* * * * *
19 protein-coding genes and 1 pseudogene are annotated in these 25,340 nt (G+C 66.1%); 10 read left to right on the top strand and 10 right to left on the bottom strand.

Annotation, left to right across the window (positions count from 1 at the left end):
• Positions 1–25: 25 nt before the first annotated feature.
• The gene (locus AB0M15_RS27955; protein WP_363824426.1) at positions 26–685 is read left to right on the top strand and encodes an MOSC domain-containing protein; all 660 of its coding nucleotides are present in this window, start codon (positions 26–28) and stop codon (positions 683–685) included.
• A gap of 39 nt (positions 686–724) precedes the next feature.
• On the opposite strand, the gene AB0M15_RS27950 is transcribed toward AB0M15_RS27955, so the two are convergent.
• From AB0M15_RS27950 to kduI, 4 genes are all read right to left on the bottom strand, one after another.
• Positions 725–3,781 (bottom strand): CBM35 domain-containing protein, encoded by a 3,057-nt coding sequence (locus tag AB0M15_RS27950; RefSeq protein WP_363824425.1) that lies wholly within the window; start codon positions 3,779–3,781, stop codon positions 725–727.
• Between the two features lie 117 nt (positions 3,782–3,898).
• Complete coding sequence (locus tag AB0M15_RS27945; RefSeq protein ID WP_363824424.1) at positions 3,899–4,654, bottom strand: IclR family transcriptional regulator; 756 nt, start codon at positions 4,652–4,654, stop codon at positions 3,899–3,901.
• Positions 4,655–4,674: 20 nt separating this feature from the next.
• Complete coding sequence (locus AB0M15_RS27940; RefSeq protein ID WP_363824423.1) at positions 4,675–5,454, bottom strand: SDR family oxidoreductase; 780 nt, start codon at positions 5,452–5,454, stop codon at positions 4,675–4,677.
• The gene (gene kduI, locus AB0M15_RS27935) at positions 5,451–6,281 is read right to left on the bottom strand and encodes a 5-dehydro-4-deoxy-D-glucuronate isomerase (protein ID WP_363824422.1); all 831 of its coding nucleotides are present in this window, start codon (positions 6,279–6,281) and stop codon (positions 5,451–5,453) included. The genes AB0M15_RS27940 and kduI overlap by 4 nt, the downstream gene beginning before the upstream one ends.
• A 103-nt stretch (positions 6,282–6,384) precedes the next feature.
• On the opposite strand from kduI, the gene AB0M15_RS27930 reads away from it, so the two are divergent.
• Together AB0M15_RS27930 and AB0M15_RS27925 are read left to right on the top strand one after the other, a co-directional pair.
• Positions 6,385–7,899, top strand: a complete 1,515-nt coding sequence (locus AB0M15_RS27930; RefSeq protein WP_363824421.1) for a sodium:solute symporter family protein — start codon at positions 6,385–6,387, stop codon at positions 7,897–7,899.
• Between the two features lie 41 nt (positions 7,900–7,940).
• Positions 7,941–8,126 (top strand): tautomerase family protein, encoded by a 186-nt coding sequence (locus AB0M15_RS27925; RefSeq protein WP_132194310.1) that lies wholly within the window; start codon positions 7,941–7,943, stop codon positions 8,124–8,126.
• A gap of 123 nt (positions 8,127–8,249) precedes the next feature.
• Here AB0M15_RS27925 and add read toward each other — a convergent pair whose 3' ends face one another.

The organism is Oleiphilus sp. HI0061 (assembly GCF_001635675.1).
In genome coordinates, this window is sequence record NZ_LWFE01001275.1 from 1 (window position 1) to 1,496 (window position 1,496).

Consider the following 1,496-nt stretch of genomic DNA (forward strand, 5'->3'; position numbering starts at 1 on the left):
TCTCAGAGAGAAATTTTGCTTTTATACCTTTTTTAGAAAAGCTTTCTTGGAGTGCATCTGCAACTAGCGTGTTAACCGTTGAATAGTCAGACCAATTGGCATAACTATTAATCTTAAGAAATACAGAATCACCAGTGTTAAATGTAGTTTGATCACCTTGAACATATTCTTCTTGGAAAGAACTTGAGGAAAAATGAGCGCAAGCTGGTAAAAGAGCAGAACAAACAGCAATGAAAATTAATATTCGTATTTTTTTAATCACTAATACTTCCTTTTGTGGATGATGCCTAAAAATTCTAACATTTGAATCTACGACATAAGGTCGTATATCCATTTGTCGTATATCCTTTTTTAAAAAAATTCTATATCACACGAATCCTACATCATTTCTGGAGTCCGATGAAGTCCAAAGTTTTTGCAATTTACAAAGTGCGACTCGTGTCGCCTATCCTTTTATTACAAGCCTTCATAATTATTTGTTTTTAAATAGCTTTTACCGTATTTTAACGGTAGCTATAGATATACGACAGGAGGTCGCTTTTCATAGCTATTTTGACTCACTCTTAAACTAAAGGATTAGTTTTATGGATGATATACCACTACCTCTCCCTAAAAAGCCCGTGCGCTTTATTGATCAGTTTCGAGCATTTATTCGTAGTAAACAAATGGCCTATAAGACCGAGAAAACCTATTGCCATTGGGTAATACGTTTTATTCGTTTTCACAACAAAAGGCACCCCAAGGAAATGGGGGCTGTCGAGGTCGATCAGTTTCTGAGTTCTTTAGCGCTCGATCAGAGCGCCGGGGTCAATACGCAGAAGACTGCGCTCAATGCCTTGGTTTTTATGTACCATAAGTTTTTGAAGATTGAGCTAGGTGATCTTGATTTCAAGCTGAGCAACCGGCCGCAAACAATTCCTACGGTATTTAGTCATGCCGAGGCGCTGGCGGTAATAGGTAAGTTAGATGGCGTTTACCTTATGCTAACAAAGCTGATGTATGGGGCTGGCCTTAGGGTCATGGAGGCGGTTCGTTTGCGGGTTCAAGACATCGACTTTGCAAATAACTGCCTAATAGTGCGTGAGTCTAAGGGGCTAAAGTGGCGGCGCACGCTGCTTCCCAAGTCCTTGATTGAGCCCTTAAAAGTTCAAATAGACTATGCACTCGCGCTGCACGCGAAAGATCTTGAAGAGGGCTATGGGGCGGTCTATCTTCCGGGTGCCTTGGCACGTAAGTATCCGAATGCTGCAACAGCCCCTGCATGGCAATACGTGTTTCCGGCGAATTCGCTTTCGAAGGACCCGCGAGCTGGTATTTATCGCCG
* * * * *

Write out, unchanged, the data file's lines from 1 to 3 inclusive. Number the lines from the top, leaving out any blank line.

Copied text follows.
19 protein-coding genes and 1 pseudogene are annotated in these 25,340 nt (G+C 66.1%); 10 read left to right on the top strand and 10 right to left on the bottom strand.

Annotation, left to right across the window (positions count from 1 at the left end):
• Positions 1–25: 25 nt before the first annotated feature.